IT was shocking but not surprising this week when the British government opted to publish legislation that will ultimately allow it to tear up parts of the controversial Northern Ireland protocol.
The publication, although just the first move in a lengthy process of going down the road of rewriting the deal, ruffled quite a few feathers on this side of the Irish sea – and there was definitely no surprise there.
But what did surprise some was the strength of the response. The Irish government have been nothing if not patient and measured in their reactions up to now, after years of threats from the UK that this move was in the offing.
However, this week’s responses from both the Taoiseach and Foreign Affairs Minister included an element of not holding back any longer. Micheál Martin said the decision to publish the legislation was a ‘fundamental breach of trust’ between both governments, adding that it wasn’t a ‘well thought-out’ move.
And another Corkman – Foreign Affairs Minister Simon Coveney – was equally direct in his response. Minister Coveney said Ireland would not be ‘collateral damage’ for the ‘irresponsible action’ taken by the UK government.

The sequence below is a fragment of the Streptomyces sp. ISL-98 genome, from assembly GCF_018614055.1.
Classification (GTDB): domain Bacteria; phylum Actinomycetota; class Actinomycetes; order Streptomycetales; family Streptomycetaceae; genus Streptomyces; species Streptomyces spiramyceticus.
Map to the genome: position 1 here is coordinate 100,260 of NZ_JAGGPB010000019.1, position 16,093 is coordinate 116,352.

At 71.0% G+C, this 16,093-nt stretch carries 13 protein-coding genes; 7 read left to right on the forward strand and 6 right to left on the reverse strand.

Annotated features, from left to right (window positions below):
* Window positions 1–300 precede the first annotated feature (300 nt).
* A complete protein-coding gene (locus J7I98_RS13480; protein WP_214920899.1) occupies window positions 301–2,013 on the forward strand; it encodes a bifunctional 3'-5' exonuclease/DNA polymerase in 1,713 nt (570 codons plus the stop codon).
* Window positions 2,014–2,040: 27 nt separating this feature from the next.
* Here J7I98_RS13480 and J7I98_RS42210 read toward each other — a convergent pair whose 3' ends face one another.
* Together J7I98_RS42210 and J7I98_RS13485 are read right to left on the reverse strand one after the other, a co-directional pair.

He told RTÉ that the European Union is ‘going to be forced into responding in a way that it does not want to have to do’ – a statement that seemed to carry with it an unexpected level of menace.
There is certainly an element of exasperation to the Irish government’s response, as if they have finally thrown in the towel of composure and started to say what they were really thinking all along.
All the talk this week has been of economics and the business reaction to the move. The Chambers Ireland chief executive, Ian Talbot’s response was widely reported. The move by the British government was ‘irresponsible and reckless’ he said.
But he also made a good point when he added: ‘Ordinary people across the island simply want to be able to move on with their lives without politicians playing to the party-political gallery.’
He added that the British government ‘may write platitudes about the ‘rules-based international order’ in The New York Times, but actions like this week’s ‘demonstrate how unreliable an actor they can be’.
And Ian also added a note of warning, which sent shockwaves through anyone doing business in the UK: ‘Yet again businesses must begin planning for a no-deal Brexit,’ he said.
‘How can any State expect a genuine relationship with Britain when this is how they act?’ he wondered.
But what has been missing from a lot of the dialogue on the protocol in recent weeks is the very real fear that any change in the status quo today could result in a major threat to the Peace Process in the future.
The Process, which for so many years was pored over and finely-tuned and, miraculously it seems, actually bore fruit, is once more in the firing range of politicians who are either too young or too naïve to realise the danger they walking us all towards.
It seems short-sighted in the extreme not to realise the human life repercussions of such a move. All the focus, for now, appears to be on the economic consequences of ripping up the protocol. Let us hope, on this occasion at least, that money talks.